The government’s move is aimed at ending discrimination at temples and comes in the backdrop of reports that some of them continue to give priority to devotees on the basis of caste affiliations
TNN | Nov 23, 2016, 12.30 AM IST
“The idea is to tell people there’ll be no preferential treatment inside a temple and that all devotees will be treated equally. They can walk in without apprehensions,” said a senior IAS officer. The order also comes with a word of caution: “All temples, including the privately owed ones, are centres of devotion and it is the God-given right of every devotee to seek blessings. All devotees are equal in the eyes of God. Moreover, Article 15 of the Constitution mentions that the state shall not discriminate against any citizen on grounds of religion, caste, race, sex and place of birth. If any of the temples, including the private ones, prohibit certain sections from entering its premises , it will be termed illegal.”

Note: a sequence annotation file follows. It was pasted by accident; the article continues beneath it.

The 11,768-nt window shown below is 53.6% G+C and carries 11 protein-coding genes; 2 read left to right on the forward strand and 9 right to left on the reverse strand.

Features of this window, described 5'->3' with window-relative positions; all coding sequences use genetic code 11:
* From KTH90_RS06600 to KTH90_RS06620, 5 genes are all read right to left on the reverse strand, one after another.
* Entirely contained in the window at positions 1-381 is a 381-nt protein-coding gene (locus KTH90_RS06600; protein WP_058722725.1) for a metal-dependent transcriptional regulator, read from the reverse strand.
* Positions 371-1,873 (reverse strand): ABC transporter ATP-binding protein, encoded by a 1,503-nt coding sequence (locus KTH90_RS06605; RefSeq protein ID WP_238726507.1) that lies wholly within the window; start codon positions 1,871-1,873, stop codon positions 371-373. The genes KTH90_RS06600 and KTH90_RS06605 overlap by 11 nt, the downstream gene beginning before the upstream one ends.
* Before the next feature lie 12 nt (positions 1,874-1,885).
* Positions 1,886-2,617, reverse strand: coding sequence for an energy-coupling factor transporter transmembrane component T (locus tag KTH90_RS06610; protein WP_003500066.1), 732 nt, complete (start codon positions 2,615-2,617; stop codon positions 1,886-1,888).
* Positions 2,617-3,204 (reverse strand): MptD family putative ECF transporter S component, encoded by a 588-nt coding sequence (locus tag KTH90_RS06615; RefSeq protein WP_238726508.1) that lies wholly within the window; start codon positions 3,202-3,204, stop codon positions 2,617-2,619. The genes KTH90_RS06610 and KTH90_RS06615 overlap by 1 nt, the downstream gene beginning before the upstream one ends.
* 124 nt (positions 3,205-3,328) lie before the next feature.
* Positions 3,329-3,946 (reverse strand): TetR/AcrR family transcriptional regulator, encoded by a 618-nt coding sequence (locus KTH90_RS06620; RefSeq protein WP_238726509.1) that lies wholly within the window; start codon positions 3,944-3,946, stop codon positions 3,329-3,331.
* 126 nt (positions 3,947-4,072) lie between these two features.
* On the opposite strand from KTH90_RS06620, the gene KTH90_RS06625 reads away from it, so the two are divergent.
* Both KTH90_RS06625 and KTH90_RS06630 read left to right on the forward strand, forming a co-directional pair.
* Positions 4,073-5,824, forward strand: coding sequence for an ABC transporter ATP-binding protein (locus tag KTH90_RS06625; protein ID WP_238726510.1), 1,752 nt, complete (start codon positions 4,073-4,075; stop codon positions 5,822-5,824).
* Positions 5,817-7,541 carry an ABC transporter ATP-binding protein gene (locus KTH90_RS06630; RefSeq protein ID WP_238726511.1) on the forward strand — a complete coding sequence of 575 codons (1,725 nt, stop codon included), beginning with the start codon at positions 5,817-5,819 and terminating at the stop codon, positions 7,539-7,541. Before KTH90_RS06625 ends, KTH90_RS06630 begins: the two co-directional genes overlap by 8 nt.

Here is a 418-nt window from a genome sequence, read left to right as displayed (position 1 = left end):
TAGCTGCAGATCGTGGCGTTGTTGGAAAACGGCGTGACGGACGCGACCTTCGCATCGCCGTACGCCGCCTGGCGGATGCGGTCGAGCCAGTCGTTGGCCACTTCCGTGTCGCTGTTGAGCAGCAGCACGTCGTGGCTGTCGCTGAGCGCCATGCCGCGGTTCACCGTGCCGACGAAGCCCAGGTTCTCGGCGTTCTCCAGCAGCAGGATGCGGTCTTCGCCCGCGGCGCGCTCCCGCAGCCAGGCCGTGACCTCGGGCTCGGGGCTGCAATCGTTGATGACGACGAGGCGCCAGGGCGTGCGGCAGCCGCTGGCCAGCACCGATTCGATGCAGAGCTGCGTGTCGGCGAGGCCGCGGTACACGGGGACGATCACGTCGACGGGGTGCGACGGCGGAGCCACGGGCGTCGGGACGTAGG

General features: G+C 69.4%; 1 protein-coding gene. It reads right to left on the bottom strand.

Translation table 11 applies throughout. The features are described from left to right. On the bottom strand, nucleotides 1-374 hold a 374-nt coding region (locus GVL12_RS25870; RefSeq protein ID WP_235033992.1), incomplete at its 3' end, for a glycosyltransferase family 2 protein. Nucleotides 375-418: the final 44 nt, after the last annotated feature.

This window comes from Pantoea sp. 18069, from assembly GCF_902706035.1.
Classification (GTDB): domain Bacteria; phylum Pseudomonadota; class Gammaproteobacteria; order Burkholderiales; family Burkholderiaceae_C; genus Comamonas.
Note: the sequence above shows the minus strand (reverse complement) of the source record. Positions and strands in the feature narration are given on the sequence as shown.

According to sources, the order has been issued in the backdrop of the ‘Chalo Udupi’ campaign undertaken in the second week of October by a few progressive groups protesting discrimination against dalits. While the groups opposed “Pankti Bedha” (the discriminatory practice of having separate seating arrangements for Brahmins) followed in Udupi mutts, Pejawar Mutt pontiff Sri Vishwesha Thirtha Swamiji refuted the allegations, saying some orthodox Brahmins demand a separate place to have food as they follow some rituals before meals. Though the government didn’t openly react to the controversy, it passed the order which disapproves of any form of discrimination in the name of rituals.